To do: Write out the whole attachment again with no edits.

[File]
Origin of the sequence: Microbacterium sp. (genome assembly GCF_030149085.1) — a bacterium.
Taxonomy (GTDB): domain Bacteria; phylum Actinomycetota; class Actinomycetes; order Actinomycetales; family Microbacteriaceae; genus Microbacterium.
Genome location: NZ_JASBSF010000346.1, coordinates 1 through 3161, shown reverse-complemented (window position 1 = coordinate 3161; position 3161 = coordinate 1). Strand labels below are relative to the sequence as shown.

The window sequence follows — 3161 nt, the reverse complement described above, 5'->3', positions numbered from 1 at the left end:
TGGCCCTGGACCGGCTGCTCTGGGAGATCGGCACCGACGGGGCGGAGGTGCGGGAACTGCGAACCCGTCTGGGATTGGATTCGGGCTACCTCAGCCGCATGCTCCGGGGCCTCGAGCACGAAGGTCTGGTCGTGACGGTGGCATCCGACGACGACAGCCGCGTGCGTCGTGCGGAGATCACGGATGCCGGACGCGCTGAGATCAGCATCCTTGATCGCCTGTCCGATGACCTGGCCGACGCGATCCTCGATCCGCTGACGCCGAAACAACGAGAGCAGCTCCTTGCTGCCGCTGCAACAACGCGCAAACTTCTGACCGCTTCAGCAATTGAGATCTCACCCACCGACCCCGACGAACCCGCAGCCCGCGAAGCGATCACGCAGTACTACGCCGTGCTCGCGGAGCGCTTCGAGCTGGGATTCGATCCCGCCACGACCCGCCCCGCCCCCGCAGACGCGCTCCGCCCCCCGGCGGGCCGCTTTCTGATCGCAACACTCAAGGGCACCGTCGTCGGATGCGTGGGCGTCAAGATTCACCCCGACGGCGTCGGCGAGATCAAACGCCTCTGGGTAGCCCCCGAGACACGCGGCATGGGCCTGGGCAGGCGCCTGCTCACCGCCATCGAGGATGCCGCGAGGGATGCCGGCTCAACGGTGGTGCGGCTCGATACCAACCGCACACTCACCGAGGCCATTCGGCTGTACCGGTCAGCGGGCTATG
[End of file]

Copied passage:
Origin of the sequence: Microbacterium sp. (genome assembly GCF_030149085.1) — a bacterium.
Taxonomy (GTDB): domain Bacteria; phylum Actinomycetota; class Actinomycetes; order Actinomycetales; family Microbacteriaceae; genus Microbacterium.
Genome location: NZ_JASBSF010000346.1, coordinates 1 through 3161, shown reverse-complemented (window position 1 = coordinate 3161; position 3161 = coordinate 1). Strand labels below are relative to the sequence as shown.

The window sequence follows — 3161 nt, the reverse complement described above, 5'->3', positions numbered from 1 at the left end:
TGGCCCTGGACCGGCTGCTCTGGGAGATCGGCACCGACGGGGCGGAGGTGCGGGAACTGCGAACCCGTCTGGGATTGGATTCGGGCTACCTCAGCCGCATGCTCCGGGGCCTCGAGCACGAAGGTCTGGTCGTGACGGTGGCATCCGACGACGACAGCCGCGTGCGTCGTGCGGAGATCACGGATGCCGGACGCGCTGAGATCAGCATCCTTGATCGCCTGTCCGATGACCTGGCCGACGCGATCCTCGATCCGCTGACGCCGAAACAACGAGAGCAGCTCCTTGCTGCCGCTGCAACAACGCGCAAACTTCTGACCGCTTCAGCAATTGAGATCTCACCCACCGACCCCGACGAACCCGCAGCCCGCGAAGCGATCACGCAGTACTACGCCGTGCTCGCGGAGCGCTTCGAGCTGGGATTCGATCCCGCCACGACCCGCCCCGCCCCCGCAGACGCGCTCCGCCCCCCGGCGGGCCGCTTTCTGATCGCAACACTCAAGGGCACCGTCGTCGGATGCGTGGGCGTCAAGATTCACCCCGACGGCGTCGGCGAGATCAAACGCCTCTGGGTAGCCCCCGAGACACGCGGCATGGGCCTGGGCAGGCGCCTGCTCACCGCCATCGAGGATGCCGCGAGGGATGCCGGCTCAACGGTGGTGCGGCTCGATACCAACCGCACACTCACCGAGGCCATTCGGCTGTACCGGTCAGCGGGCTATG